Bangla politics — Zafar Sobhan style

Posted in AL, BNP, Islamists, politics by jrahman on October 11, 2012

Zafar Sobhan is a good friend, great editor, and sometimes, a good political analyst.  Yes, I’ve had my public disagreement with him, for example about the 2010 Indo-Bangla summit (my scepticism has been backed by reality).  But Zafar also got some big things right.  His general Awami leanings notwithstanding, he was one of the first to be bluntly honest about l’affaire Yunus  — something many of my AL-er friends have failed to do.  More importantly, when all the pundits — from Mahmudur Rahman to Asif Nazrul to Nayeemul Islam Khan to Nazim Kamran Chowdhury to yours truly — expected a last minute rally towards BNP in 2008 election, Zafar correctly called the Awami landslide.  

Sadly, his recent piece on Bangladeshi politics is not one of those stronger ones.  Rather, it characterises both elements of Zafar’s analysis — astute description of the underlying issue, and a rather naive conclusion. 

Zafar begins with identifying various ‘constituencies’ among Bangladeshi voters:

1. “secular, progressive, rights-minded, focused on social welfare, wary of the private sector, who look to the state and non-profit sector as the guarantors of opportunity and equality”

2. “more pro-business and believe that entrepreneurism and private sector-led growth is the best way to provide opportunity to all, not low-income housing and subsidies for farmers”

3. “prefer a more independent and radical economic message”

4. ” nativists, who bemoan the despoliation of the culture and language, and are rooted in the traditional Bengali cultural sensibility”

5. “the modernists”

6. “an Islamic revivalism within which to ground their moral and ethical precepts and would like to create a society that is more self-consciously Islamic in its outlook and orientation”

Then he says that: Awami League is the ‘natural home’ of (1) and (4) ‘ have always been found disproportionately’ in the AL; BNP ‘has always been more welcoming to’ (2) and (5) ‘always had an affinity for the BNP’; and Jamaat-e-Islami should be the natural home for (6). 

So far, so good. In fact, this is a pretty neat summary of political differences, at least among the urban, affluent classes.

He starts wobbling with his claim that (3) ‘…have by now migrated to the Jamaat, with its message of social justice married to contempt for the West, including its economic principles’.

Really?  Who exactly are the people preferring a radical economic message?  It’s people like Anu Mohammad who oppose foreign investment in the energy sector.  It’s people like Farida Akhter who oppose commercial agriculture.  These people are Jamaatis?  I know that AL-ers like to call any and all of their opponents — including Dr Yunus and his supporters — ‘Jamaati/razakar’.  Is Zafar falling into that trap? 

And where does he get the idea that Jamaat has contempt for the West’s economic principles?  Has he actually followed the literature of Jamaat or its ideological brethren in Egypt, Turkey and Indonesia?  Other than token nods to ‘Shariah banking’, these guys are as committed to the market as any neoliberal Gulshanite sharing a peg or two with Zafar.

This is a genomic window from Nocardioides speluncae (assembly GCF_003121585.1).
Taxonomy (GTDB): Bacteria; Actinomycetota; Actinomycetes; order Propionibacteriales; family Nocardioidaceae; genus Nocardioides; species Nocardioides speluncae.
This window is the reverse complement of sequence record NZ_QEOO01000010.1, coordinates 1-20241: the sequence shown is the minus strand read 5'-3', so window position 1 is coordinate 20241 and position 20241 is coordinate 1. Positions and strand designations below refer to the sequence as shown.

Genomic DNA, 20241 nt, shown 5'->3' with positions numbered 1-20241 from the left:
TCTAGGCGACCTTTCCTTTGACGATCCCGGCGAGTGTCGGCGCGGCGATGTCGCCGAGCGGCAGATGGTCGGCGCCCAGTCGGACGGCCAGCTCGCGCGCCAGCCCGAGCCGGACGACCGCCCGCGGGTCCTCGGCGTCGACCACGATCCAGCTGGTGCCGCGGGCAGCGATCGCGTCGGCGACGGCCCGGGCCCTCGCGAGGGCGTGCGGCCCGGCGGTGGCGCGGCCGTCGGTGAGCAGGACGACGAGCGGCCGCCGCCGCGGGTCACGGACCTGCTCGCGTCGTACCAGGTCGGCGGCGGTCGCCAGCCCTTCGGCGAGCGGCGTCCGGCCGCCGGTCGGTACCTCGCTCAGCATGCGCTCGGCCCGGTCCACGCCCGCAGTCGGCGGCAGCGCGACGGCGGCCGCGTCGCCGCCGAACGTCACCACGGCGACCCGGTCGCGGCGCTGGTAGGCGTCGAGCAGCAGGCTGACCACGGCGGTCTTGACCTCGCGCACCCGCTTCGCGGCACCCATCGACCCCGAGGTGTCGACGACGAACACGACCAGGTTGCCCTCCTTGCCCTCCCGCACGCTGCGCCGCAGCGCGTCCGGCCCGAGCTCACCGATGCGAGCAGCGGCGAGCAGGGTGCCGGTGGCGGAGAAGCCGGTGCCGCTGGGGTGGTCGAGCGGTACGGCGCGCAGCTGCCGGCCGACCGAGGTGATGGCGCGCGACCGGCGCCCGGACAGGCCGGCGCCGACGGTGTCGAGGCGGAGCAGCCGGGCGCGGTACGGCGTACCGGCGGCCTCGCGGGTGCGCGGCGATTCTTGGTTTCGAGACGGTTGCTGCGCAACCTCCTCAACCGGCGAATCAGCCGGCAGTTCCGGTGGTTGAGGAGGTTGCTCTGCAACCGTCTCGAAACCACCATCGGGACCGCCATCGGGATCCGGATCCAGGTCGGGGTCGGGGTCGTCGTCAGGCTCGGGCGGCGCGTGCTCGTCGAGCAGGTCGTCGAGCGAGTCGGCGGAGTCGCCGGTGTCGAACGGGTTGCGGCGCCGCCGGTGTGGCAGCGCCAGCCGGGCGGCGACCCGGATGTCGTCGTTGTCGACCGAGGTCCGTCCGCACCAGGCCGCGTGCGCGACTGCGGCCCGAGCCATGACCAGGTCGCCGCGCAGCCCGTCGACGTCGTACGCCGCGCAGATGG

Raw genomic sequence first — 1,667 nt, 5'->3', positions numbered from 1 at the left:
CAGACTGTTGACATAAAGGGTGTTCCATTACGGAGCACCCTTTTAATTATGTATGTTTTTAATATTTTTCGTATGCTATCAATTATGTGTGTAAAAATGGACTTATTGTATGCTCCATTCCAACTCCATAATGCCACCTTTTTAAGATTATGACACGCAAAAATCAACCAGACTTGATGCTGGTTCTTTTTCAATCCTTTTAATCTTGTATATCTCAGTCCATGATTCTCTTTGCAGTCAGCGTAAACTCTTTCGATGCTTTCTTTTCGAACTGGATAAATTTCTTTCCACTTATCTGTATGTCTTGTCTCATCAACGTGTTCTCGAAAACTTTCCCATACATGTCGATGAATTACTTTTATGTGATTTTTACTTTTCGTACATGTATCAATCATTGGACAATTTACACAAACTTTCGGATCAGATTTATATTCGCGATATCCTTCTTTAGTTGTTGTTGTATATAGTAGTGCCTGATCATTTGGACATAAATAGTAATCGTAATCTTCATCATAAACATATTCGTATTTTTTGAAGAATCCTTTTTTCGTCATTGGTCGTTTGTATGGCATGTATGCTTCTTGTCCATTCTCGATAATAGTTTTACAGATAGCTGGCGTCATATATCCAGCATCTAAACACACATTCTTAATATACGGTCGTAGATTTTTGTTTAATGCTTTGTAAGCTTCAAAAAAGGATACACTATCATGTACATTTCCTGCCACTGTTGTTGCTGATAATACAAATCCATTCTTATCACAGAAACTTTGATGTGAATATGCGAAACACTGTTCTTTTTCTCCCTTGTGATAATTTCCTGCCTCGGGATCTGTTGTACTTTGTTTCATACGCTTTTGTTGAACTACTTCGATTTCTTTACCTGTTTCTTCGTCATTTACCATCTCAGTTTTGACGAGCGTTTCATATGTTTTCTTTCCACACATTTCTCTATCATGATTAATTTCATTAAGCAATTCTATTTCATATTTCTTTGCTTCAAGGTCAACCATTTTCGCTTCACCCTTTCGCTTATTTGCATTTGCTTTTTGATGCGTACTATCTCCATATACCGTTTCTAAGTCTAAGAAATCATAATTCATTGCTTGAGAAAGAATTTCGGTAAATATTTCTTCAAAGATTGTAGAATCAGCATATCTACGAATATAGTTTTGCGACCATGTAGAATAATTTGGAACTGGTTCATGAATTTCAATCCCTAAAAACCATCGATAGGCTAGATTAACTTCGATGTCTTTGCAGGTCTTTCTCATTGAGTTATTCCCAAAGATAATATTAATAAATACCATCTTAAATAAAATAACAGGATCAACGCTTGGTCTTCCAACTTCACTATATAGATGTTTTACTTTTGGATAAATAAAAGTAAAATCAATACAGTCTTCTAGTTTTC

After describing the ‘natural constituencies’ of the three main parties (curiously, he doesn’t mention Jatiya Party, even though it has consistenly polled better than Jamaat), Zafar claims that none of them actually ‘hit the mark’ — both AL and BNP, in power, falls way short of their ideals, while Jamaat is burdened with 1971 baggage.  And, provocatively, Zafar has this to say about Jamaat:

The Jamaat’s sins of 1971 have always been a millstone around its neck, and the elimination of its 1971-generation leadership is the one way it can repudiate its past and draw a line under 1971.

Freed from the taint of 1971, it is possible that the Jamaat could try to recast itself as a truly authentic voice of Islamic revivalism, appealing to those who are sickened by the moral disorder and corruption of society and politics, and looking for a self-consciously Islamic solution to that which ails us.

Well, I’ve talked about a reformed Jamaat (and Islamist politics more broadly) too: see here and here.  So I see the merit in this argument.  But by focussing on Jamaat, Zafar is missing out on AL and BNP, big time.  And perhaps his own biases about BNP weakens his analysis.  Here is what he says about BNP:

The BNP had an opportunity to recreate itself after the debacle of the 2008 elections. It was the perfect time to start anew by reinventing itself as a modern, conservative, nationalist party. It didn’t do so.

The thing is, BNP has actually started anew.  BNP went into the 2008 election with a ‘no quarters’ strategy.  Advised by Mahmudur Rahman, the campaign was all about the ‘Indian bogey’ and ‘Islam-in-danger’.  Fast forward to 2012, and Khaleda Zia is writing long form articles on Indo-Bangla relations, and joking with the Economist about visiting New Delhi when it’s less hot there.  Under Mirza Fakhrul Islam Alamgir, it has shaken up its grass root organisation, which bested AL across the country in January 2011.  In fact, BNP’s rejuvenation should have been noticeable over two years ago.  Too bad that Zafar still fails to see it.

And this rejuvenation is nothing unique to current BNP.  The AL did something very similar after it lost, in 2001, but also in 1991.  In the 1990s, the party attracted people like SAMS Kibria to refashion its platform.  In the 2000s, to quote Zafar, ‘… it might successfully reform and refashion the party into a more progressive, responsive, and inclusive entity, and there were high hopes again following its landslide victory in 2008’.  And after its 1996 defeat, BNP attracted the youth vote with fresh faces of Tarique Rahman and Mahi B Chowdhury. 

Of course, in each of these cases, the promises of reform and rejuvenation in opposition failed to materialise in government.  Perhaps it’s the winner-takes-all politics, perhaps it’s something much deeper, but we have had four governments since 1990 (five if you count the army-backed 1/11 regime) that failed to live upto expectation.  Or  perhaps it’s the unrealistic expectations that’s the problem.  Whatever it is, astute political analysis would be to explain why things go wrong in office.  Sadly, Zafar does no such thing.

Then again, Zafar is in good company.  Our entire political punditry is always about the ‘coming election’, and never about what happens after the election.

11 Responses

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  1. Raihan said, on October 12, 2012 at 11:19 pm